- The "Budget/Net Worth" spreadsheet - the colorful Excel template I personally use.
- The "Money Snapshot" spreadsheet - a simple Excel template I created for my former $$$ clients
If you're not a spreadsheet guy like me and prefer something more automated (which is fine, whatever gets you to take action!), you can try your hand with a free Personal Capital account instead.
Personal Capital is a cool tool that connects with your bank & investment accounts to give you an automated way to track your net worth. You'll get a crystal clear picture of how your spending and investments affect your financial goals (early retirement?), and it's super easy to use.
It only takes a couple minutes to set up and you can grab your free account here. They also do a lot of other cool stuff as well which my early retired friend Justin covers in our full review of Personal Capital - check it out here: Why I Use Personal Capital Almost Every Single Day.
(There's also Mint.com too btw which is also free and automated, but its more focused on day-to-day budgeting rather than long-term net worth building)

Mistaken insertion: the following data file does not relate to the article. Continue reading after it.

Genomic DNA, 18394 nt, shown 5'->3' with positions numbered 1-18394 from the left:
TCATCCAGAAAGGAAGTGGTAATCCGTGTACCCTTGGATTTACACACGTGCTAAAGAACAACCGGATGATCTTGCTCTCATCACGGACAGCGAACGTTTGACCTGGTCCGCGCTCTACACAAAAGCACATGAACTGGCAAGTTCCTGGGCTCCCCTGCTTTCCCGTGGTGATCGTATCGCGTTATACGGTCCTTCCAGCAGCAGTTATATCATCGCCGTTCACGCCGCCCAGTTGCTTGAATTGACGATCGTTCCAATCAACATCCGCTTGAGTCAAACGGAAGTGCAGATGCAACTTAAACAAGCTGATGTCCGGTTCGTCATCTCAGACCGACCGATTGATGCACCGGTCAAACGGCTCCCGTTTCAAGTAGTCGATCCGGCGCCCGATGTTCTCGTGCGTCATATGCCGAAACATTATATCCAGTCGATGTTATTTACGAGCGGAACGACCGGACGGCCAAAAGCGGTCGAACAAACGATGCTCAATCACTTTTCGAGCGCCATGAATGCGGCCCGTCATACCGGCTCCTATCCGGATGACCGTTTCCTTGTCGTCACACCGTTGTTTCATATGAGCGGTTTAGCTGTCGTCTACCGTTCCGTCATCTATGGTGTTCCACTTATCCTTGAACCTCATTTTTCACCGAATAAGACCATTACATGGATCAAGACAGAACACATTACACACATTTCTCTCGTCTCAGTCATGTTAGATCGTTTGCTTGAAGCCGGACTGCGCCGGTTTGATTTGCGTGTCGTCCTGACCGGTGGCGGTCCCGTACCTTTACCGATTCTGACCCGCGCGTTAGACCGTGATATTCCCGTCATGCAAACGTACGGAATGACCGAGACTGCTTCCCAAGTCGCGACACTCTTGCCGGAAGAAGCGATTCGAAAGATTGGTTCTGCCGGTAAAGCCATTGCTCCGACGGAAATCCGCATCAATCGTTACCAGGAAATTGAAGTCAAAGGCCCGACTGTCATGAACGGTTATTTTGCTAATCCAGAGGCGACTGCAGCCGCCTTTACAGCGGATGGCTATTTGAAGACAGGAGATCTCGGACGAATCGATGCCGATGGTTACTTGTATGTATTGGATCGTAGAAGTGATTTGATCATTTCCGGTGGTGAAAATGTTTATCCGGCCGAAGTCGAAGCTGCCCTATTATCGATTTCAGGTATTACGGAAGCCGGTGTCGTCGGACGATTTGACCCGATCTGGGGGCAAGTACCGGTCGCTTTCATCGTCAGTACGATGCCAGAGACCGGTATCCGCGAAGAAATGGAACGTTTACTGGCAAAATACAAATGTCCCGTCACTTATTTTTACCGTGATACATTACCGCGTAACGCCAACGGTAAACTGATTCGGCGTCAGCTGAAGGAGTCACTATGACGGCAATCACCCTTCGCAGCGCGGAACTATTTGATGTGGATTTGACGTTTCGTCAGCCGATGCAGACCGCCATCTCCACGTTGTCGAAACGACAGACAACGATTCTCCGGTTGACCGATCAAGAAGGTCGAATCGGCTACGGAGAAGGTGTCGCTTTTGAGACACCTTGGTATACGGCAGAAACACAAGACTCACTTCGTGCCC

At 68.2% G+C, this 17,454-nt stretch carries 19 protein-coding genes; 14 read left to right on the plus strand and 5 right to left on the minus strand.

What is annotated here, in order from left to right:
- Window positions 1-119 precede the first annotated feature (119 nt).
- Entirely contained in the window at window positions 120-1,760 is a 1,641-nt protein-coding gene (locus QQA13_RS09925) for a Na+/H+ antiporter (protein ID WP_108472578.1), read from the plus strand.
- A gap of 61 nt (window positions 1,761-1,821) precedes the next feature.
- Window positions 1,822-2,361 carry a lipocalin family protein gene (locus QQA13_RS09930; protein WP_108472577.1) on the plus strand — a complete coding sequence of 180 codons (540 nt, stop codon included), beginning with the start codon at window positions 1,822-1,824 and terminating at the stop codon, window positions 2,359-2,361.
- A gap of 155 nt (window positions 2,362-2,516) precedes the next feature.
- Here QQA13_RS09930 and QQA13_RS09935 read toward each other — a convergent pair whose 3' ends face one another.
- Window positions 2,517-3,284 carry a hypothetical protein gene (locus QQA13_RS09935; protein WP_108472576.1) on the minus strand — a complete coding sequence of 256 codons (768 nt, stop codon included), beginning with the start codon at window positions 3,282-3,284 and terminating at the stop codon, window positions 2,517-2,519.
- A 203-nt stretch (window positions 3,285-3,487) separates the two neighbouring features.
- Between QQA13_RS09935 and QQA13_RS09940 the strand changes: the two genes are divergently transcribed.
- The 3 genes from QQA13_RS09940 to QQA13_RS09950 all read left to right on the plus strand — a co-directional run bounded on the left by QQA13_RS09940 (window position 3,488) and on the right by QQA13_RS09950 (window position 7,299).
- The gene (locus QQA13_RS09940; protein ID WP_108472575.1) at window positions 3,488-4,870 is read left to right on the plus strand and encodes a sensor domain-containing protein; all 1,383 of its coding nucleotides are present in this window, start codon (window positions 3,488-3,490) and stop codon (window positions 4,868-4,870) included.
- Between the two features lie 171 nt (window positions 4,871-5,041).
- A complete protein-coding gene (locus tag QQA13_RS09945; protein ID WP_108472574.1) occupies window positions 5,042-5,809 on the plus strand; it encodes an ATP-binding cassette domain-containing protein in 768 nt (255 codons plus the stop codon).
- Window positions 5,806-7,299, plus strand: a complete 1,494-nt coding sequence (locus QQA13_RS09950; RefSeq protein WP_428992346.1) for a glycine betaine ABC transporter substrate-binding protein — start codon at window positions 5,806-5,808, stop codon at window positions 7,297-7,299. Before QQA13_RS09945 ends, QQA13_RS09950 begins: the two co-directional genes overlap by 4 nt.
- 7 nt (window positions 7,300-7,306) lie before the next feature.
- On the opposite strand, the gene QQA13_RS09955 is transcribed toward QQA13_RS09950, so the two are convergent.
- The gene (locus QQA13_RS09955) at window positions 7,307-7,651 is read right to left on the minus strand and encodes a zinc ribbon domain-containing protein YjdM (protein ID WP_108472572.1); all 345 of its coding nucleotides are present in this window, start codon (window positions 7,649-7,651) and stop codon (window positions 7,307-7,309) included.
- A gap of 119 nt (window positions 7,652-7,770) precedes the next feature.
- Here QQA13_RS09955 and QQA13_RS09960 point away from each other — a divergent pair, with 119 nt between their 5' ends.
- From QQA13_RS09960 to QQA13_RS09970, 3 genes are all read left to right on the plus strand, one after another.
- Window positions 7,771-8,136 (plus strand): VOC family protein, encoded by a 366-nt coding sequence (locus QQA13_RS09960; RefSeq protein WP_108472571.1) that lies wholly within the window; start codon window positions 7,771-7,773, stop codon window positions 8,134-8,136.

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Is your wife making out TSP? If not, why not? Just curious.
She’s putting in enough to get the company matches right now, but not maxing it out every year. Mainly just because we’re enjoying the cash flow right now (allows me to be more lax on my own income streams), but honestly we haven’t really talked or thought it over that much… Which we probably should, haha…
I spent $535.00 on haircuts in 2018. I’m just a normal dude with less than average hair. I’ve seen many videos (including MMM’s) on cutting your own hair but I’m so AFRAID of jacking it up. Any tips or success/disaster stories out there anyone? How bout you J-Dawg?
Haha… I’ve been cutting my own hair for years now!
Although there’s nothing much to shaving the sides and leaving the middle :) I do have to have steady hands while also using a mirror at the same time to make sure it goes okay, haha…